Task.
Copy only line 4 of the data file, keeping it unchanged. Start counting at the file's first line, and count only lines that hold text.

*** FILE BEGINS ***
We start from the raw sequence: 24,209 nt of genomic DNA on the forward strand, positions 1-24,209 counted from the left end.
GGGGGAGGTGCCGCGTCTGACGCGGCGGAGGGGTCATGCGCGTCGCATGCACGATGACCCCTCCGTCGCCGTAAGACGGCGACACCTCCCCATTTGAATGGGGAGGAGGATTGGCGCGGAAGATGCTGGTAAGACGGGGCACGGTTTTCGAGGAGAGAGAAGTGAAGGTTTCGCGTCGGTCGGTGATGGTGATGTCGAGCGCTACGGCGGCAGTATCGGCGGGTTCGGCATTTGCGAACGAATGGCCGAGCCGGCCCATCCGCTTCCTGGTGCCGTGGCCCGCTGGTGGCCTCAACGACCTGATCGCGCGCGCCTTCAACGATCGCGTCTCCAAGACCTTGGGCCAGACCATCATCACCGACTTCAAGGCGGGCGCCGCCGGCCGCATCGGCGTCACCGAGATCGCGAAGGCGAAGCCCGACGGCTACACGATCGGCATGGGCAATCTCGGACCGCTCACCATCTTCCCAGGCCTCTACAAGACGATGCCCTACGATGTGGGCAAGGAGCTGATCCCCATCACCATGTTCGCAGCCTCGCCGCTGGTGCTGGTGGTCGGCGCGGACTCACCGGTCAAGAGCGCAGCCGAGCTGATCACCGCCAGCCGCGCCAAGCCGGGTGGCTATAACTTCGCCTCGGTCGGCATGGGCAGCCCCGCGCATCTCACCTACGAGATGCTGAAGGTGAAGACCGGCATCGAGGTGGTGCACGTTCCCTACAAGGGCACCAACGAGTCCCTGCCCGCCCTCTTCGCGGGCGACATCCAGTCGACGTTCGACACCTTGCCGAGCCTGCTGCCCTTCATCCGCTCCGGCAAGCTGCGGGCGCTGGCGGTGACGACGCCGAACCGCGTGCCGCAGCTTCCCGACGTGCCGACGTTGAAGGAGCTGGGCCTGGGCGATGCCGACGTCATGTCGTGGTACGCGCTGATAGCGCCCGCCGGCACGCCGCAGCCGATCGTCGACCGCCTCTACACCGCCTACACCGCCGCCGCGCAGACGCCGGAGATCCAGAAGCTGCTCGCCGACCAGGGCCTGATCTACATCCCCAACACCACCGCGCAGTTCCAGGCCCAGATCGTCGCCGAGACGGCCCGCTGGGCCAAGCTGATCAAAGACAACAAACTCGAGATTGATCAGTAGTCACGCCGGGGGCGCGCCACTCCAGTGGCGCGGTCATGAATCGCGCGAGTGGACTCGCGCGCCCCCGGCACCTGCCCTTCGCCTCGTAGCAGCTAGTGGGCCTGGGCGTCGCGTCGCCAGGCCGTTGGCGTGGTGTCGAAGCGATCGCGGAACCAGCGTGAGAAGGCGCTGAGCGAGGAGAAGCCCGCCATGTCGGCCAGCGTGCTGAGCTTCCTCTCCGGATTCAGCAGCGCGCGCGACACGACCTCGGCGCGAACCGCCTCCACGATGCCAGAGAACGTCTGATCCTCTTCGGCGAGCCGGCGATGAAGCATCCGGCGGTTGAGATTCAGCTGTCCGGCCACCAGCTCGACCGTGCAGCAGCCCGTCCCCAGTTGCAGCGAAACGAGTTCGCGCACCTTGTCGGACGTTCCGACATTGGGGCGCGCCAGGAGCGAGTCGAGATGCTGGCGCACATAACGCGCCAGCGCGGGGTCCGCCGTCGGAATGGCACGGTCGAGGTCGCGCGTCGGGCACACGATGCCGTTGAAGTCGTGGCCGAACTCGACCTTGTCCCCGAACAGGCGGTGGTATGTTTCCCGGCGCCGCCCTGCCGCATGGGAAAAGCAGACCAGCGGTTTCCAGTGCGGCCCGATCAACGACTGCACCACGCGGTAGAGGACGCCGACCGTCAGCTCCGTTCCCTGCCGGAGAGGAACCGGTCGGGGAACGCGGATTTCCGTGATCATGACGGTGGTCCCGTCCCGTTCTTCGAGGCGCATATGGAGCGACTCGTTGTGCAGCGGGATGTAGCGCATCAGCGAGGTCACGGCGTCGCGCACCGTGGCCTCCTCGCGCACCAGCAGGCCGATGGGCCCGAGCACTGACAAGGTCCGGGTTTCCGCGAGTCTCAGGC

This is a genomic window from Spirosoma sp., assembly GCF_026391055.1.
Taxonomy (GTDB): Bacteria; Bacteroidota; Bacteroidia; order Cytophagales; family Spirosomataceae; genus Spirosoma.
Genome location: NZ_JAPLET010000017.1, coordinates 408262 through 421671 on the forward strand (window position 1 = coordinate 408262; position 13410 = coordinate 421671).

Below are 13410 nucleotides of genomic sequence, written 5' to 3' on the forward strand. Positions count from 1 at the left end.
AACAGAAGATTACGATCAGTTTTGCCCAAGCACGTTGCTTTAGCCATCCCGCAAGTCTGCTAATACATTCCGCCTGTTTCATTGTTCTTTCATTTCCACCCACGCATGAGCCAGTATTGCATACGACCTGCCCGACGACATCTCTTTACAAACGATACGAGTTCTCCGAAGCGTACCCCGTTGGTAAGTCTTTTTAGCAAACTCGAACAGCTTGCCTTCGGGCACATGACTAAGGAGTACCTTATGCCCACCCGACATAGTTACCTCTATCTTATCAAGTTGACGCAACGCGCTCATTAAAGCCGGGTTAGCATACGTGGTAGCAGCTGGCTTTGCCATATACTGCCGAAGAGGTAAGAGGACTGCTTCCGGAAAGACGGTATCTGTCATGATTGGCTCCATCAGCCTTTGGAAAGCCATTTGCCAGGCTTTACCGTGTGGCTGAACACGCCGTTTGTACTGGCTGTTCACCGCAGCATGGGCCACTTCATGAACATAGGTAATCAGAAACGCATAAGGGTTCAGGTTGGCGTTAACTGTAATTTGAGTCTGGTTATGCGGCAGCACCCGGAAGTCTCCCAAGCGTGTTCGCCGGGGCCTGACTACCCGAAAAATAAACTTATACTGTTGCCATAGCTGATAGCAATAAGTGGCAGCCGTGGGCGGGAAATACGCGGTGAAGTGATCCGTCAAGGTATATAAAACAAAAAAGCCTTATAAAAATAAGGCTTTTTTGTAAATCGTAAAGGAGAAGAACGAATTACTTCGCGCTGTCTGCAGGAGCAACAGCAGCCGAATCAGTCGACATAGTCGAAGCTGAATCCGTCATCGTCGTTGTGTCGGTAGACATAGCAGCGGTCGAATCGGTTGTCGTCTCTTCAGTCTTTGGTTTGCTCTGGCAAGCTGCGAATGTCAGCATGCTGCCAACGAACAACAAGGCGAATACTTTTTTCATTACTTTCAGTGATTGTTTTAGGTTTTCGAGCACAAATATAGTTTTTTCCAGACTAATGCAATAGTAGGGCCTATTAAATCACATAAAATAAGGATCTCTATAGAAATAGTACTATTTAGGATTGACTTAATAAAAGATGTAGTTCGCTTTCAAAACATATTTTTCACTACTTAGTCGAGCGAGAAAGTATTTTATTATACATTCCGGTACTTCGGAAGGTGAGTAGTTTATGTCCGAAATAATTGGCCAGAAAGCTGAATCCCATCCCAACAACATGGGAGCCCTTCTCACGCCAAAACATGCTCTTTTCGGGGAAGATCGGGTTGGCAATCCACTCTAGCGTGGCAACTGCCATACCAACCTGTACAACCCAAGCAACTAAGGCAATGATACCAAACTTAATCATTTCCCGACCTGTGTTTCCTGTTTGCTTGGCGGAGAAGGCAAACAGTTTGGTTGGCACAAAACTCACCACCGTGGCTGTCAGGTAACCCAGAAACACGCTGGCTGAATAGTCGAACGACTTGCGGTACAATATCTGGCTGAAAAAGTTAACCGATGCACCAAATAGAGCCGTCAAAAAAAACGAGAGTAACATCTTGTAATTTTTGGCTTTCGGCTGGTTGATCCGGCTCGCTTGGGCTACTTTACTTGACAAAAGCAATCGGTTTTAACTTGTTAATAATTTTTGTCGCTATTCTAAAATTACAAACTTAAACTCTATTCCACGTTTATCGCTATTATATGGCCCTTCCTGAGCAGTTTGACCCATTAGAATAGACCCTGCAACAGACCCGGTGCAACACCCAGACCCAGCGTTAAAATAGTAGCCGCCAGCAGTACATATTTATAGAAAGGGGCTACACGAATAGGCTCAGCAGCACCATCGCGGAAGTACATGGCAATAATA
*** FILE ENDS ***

Taxonomy (GTDB): Bacteria; Bacteroidota; Bacteroidia; order Cytophagales; family Spirosomataceae; genus Spirosoma.